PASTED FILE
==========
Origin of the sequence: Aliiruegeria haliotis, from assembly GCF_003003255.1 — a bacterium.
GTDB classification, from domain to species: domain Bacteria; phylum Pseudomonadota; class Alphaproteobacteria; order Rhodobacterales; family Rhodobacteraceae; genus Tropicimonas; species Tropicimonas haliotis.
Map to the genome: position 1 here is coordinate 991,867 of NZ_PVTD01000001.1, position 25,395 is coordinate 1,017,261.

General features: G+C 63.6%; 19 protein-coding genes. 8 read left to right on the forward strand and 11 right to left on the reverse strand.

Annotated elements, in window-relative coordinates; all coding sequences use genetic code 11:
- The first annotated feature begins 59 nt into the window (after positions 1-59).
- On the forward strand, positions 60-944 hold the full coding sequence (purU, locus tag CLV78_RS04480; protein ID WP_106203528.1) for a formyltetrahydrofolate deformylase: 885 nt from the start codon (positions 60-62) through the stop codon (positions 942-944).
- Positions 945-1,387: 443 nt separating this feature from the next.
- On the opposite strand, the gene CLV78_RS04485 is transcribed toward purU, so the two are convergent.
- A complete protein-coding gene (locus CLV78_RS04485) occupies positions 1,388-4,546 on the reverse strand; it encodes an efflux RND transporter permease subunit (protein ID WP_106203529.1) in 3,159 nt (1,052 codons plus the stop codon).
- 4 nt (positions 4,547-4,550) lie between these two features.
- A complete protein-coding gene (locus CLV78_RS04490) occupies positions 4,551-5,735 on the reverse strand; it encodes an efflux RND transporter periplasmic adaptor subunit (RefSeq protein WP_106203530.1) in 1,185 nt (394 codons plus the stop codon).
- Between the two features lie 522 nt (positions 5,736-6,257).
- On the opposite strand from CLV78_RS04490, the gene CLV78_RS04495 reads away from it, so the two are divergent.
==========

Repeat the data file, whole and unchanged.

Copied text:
Origin of the sequence: Aliiruegeria haliotis, from assembly GCF_003003255.1 — a bacterium.
GTDB classification, from domain to species: domain Bacteria; phylum Pseudomonadota; class Alphaproteobacteria; order Rhodobacterales; family Rhodobacteraceae; genus Tropicimonas; species Tropicimonas haliotis.
Map to the genome: position 1 here is coordinate 991,867 of NZ_PVTD01000001.1, position 25,395 is coordinate 1,017,261.

General features: G+C 63.6%; 19 protein-coding genes. 8 read left to right on the forward strand and 11 right to left on the reverse strand.

Annotated elements, in window-relative coordinates; all coding sequences use genetic code 11:
- The first annotated feature begins 59 nt into the window (after positions 1-59).
- On the forward strand, positions 60-944 hold the full coding sequence (purU, locus tag CLV78_RS04480; protein ID WP_106203528.1) for a formyltetrahydrofolate deformylase: 885 nt from the start codon (positions 60-62) through the stop codon (positions 942-944).
- Positions 945-1,387: 443 nt separating this feature from the next.
- On the opposite strand, the gene CLV78_RS04485 is transcribed toward purU, so the two are convergent.
- A complete protein-coding gene (locus CLV78_RS04485) occupies positions 1,388-4,546 on the reverse strand; it encodes an efflux RND transporter permease subunit (protein ID WP_106203529.1) in 3,159 nt (1,052 codons plus the stop codon).
- 4 nt (positions 4,547-4,550) lie between these two features.
- A complete protein-coding gene (locus CLV78_RS04490) occupies positions 4,551-5,735 on the reverse strand; it encodes an efflux RND transporter periplasmic adaptor subunit (RefSeq protein WP_106203530.1) in 1,185 nt (394 codons plus the stop codon).
- Between the two features lie 522 nt (positions 5,736-6,257).
- On the opposite strand from CLV78_RS04490, the gene CLV78_RS04495 reads away from it, so the two are divergent.